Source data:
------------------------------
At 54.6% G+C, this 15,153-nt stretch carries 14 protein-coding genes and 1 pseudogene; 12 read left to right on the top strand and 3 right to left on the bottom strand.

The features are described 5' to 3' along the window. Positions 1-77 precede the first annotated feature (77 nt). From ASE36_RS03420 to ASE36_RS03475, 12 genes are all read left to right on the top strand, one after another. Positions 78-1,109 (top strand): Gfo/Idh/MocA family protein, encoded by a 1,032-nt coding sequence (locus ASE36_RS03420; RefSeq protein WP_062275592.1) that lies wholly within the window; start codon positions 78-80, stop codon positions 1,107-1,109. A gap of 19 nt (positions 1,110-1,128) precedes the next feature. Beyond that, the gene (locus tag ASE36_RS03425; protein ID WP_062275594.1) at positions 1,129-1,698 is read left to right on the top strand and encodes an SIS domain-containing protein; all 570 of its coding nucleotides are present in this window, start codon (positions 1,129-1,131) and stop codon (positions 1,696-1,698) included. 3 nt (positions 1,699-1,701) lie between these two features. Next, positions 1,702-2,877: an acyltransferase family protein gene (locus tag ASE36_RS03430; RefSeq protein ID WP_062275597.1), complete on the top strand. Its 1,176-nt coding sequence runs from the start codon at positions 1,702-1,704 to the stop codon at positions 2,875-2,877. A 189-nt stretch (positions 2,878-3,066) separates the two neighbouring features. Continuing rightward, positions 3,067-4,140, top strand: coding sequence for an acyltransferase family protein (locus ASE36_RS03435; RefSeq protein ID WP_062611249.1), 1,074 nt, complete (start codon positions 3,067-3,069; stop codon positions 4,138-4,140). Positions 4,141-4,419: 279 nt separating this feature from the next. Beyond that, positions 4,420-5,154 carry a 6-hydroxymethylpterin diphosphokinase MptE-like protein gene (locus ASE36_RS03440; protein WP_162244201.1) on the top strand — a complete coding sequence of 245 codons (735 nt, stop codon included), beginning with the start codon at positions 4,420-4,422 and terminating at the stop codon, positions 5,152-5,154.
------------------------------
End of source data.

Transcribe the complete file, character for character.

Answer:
At 54.6% G+C, this 15,153-nt stretch carries 14 protein-coding genes and 1 pseudogene; 12 read left to right on the top strand and 3 right to left on the bottom strand.

The features are described 5' to 3' along the window. Positions 1-77 precede the first annotated feature (77 nt). From ASE36_RS03420 to ASE36_RS03475, 12 genes are all read left to right on the top strand, one after another. Positions 78-1,109 (top strand): Gfo/Idh/MocA family protein, encoded by a 1,032-nt coding sequence (locus ASE36_RS03420; RefSeq protein WP_062275592.1) that lies wholly within the window; start codon positions 78-80, stop codon positions 1,107-1,109. A gap of 19 nt (positions 1,110-1,128) precedes the next feature. Beyond that, the gene (locus tag ASE36_RS03425; protein ID WP_062275594.1) at positions 1,129-1,698 is read left to right on the top strand and encodes an SIS domain-containing protein; all 570 of its coding nucleotides are present in this window, start codon (positions 1,129-1,131) and stop codon (positions 1,696-1,698) included. 3 nt (positions 1,699-1,701) lie between these two features. Next, positions 1,702-2,877: an acyltransferase family protein gene (locus tag ASE36_RS03430; RefSeq protein ID WP_062275597.1), complete on the top strand. Its 1,176-nt coding sequence runs from the start codon at positions 1,702-1,704 to the stop codon at positions 2,875-2,877. A 189-nt stretch (positions 2,878-3,066) separates the two neighbouring features. Continuing rightward, positions 3,067-4,140, top strand: coding sequence for an acyltransferase family protein (locus ASE36_RS03435; RefSeq protein ID WP_062611249.1), 1,074 nt, complete (start codon positions 3,067-3,069; stop codon positions 4,138-4,140). Positions 4,141-4,419: 279 nt separating this feature from the next. Beyond that, positions 4,420-5,154 carry a 6-hydroxymethylpterin diphosphokinase MptE-like protein gene (locus ASE36_RS03440; protein WP_162244201.1) on the top strand — a complete coding sequence of 245 codons (735 nt, stop codon included), beginning with the start codon at positions 4,420-4,422 and terminating at the stop codon, positions 5,152-5,154.